Back in the good old days of email scams, the so-called Nigerian princes ran rampant with the grammatically incorrect and highly unbelievable cries for help.
Over the years, security experts have come to understand that those ridiculous emails were intentionally bad; scammers didn’t want to waste their time with people who saw right through them, but rather only wanted to target gullible people who would fall for their tricks.
Now, with better capabilities, scammers no longer have to rely on crazy back stories to get victims to comply. All they have to do is get you to click on a link or open an attachment, and your computer is flooded with viruses and other malware. This gives the scammers access to your computer and all of your online accounts. You don’t have to send them money, they can simply take it right out of your account; with the right information from your computer, they can even steal your identity and open new lines of credit.
One common tactic is to use highly-visible, well-known companies as the bait. An email from Amazon claiming your order couldn’t be processed or a warning message from PayPal that your account has been suspended is just a couple of examples. Recently, there’s been a noticeable amount of traffic on phony Apple ID emails that look very real and claim your account has been put on hold due to login attempts from an unauthorized source.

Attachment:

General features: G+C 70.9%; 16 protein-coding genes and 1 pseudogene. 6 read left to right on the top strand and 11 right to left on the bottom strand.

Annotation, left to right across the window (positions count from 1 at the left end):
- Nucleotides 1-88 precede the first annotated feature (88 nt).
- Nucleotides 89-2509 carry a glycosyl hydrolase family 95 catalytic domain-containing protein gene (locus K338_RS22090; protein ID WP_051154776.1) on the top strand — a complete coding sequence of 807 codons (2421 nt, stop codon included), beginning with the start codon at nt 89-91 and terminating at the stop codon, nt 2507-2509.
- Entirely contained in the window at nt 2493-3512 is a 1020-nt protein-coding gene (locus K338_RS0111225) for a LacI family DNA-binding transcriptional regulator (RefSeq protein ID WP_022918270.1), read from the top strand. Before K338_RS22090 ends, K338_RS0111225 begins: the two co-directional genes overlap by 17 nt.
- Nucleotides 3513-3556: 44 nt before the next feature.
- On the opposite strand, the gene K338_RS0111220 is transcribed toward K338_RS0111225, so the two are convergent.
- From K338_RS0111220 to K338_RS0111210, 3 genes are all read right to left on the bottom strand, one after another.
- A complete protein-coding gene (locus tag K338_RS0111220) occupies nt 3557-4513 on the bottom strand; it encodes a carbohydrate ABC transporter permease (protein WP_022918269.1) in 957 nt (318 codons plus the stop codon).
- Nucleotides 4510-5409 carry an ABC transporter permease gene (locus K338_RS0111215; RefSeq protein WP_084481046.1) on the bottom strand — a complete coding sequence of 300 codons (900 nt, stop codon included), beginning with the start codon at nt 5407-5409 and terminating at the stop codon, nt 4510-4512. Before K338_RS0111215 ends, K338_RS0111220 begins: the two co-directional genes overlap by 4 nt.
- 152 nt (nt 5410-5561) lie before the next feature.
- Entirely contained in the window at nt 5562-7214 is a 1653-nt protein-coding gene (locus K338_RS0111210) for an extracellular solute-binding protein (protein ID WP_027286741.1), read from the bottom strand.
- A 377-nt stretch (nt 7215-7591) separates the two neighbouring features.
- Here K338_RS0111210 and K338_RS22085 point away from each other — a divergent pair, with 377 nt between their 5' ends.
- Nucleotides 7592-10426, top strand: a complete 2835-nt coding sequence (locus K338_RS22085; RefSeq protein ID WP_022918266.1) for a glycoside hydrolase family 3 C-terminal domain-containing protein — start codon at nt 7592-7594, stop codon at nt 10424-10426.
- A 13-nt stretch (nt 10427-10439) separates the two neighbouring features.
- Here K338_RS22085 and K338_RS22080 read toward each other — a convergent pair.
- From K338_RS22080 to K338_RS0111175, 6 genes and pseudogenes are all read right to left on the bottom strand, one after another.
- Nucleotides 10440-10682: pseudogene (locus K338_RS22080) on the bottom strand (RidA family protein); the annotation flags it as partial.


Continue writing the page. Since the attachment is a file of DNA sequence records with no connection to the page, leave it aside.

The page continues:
What do those emails have in common? First, they look like they’re protecting you, so you’re more likely to sit up and take notice. They’re also using cut-and-pasted information from recognized internet retailers to make you think they’re genuine. Finally, the grammar level has gone way up in recent years because the goal isn’t to get you to fall for a weird story; the goal is to get you to believe this is real and click the link.
Either way, don’t fall for it. Never click on a link in an email that you weren’t expecting, and the same goes for opening an attachment or downloading some content. Instead, go directly to that company’s website and attempt to login. From there, reach out to customer support with the report of the scam. There’s an excellent chance you’ll find that nothing is wrong with your account and that the communication you received is yet another scam.